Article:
US proposals to ensure the net remains an open and neutral platform have drawn criticism from the wireless industry.
The Federal Communications Commission (FCC) has for the first time targeted the wireless world to ensure all web traffic is treated equally.
The new rules would require firms to respect so-called “network neutrality.”
Industry critics argue that the newly proposed rules, combined with existing policies, will stifle innovation and undermine investment.
However, FCC chairman Julius Genachowski said doing nothing was not an option.
In his first major speech since his appointment earlier in the summer, he told an audience in Washington that the rules were “not about government regulation of the internet”.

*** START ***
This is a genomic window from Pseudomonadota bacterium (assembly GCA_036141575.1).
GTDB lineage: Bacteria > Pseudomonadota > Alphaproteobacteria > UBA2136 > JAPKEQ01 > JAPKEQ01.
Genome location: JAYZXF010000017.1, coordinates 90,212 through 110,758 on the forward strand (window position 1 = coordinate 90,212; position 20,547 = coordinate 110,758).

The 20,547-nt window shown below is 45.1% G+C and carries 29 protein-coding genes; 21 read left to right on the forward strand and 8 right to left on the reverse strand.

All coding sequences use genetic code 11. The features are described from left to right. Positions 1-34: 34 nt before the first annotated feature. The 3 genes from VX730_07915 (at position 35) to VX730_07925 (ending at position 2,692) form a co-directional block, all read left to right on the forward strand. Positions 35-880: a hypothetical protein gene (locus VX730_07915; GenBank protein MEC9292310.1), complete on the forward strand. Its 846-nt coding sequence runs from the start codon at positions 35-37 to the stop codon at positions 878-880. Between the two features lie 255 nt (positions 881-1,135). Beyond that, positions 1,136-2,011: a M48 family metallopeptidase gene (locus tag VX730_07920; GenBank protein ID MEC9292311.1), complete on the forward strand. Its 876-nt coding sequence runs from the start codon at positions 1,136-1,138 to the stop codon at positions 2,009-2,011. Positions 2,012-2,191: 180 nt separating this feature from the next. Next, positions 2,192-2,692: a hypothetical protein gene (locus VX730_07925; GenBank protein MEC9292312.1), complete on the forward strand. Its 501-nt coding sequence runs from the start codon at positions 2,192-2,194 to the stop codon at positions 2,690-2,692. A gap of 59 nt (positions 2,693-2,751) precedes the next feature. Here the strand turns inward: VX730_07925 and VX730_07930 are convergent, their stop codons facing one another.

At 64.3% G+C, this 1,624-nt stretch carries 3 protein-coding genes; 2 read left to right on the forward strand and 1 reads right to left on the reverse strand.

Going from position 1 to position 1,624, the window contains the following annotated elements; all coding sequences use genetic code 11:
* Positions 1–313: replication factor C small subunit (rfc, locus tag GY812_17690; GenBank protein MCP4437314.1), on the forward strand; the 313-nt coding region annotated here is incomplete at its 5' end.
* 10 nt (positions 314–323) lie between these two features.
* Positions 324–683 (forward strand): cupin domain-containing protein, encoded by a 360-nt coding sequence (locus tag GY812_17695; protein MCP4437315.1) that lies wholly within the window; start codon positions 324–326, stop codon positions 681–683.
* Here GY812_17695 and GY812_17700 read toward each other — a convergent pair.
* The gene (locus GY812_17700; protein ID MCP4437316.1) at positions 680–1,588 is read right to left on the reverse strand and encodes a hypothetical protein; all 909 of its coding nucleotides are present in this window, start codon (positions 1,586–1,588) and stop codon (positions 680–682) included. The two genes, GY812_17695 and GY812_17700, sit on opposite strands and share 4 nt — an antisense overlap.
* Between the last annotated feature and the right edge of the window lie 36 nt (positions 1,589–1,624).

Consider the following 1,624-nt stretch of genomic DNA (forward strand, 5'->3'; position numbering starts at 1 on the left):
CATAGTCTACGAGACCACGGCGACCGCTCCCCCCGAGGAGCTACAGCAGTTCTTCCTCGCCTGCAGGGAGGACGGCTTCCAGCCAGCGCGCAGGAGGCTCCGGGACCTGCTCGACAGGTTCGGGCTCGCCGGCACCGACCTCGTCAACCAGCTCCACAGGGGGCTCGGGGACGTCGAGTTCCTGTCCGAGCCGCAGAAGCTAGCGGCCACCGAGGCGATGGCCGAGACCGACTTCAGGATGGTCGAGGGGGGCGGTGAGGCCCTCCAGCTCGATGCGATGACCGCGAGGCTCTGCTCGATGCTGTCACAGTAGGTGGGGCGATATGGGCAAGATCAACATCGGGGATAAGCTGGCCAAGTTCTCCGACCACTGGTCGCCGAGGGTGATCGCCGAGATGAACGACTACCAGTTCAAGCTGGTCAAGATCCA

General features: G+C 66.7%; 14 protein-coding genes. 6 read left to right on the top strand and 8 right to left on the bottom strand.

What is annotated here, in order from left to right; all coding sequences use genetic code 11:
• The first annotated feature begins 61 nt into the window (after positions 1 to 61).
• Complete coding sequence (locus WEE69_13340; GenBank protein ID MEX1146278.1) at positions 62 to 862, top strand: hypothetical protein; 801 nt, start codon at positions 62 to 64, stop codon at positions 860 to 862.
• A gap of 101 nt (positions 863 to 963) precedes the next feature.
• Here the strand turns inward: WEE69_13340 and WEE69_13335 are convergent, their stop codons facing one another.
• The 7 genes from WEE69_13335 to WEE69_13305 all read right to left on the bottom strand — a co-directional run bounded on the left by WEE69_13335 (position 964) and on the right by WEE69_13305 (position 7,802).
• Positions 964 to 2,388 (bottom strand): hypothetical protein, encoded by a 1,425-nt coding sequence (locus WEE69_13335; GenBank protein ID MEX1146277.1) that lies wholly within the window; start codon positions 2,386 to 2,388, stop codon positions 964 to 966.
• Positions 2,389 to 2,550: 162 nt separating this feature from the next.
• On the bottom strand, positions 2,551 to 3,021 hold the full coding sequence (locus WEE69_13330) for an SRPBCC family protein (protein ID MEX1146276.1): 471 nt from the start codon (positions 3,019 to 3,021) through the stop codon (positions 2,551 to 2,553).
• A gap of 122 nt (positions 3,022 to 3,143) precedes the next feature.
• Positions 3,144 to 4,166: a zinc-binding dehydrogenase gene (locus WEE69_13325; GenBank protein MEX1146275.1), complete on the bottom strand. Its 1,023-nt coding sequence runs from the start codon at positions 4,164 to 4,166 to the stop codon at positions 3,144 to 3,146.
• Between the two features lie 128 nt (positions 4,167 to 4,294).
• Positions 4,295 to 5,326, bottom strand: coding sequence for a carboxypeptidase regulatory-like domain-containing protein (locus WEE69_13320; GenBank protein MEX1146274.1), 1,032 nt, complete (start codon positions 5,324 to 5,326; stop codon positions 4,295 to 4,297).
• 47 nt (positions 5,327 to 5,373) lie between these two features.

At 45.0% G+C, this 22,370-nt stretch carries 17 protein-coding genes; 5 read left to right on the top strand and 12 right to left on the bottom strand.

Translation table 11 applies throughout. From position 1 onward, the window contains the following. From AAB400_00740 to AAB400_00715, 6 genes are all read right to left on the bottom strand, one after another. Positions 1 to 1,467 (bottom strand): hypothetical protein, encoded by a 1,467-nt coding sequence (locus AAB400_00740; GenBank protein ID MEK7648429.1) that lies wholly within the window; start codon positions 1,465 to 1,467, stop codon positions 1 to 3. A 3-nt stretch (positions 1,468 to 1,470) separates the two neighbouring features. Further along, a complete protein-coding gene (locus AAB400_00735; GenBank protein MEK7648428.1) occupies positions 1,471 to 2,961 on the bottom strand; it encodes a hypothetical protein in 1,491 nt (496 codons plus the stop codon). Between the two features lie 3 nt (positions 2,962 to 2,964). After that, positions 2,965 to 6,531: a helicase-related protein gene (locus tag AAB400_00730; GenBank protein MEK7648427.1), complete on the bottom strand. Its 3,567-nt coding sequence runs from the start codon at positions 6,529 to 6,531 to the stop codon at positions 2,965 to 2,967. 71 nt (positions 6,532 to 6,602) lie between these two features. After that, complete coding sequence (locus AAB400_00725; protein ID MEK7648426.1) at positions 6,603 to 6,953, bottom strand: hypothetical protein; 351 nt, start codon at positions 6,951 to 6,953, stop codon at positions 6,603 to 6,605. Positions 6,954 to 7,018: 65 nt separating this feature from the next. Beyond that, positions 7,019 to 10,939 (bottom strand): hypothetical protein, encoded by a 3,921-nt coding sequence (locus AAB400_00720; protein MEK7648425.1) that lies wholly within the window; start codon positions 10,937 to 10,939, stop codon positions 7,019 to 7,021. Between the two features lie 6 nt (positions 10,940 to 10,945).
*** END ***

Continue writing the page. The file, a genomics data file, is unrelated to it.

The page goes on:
“History’s lesson is clear. Ensuring a robust and open internet is the best thing we can do to promote investment and innovation,” he told the audience at Washington think-tank the Brookings Institution.
“And while there are some who see every policy decision as either pro-business or pro-consumer, I reject that approach; it’s not the right way to see technology’s role in America.”
The FCC’s proposals are meant to ensure that internet service providers cannot block or slow down traffic, such as bandwidth-hogging video downloads. Operators must also be transparent about network management, it said.
Almost as soon as Mr Genachowski stepped off the podium, industry critics condemned the inclusion of wireless traffic in the new policy proposals.
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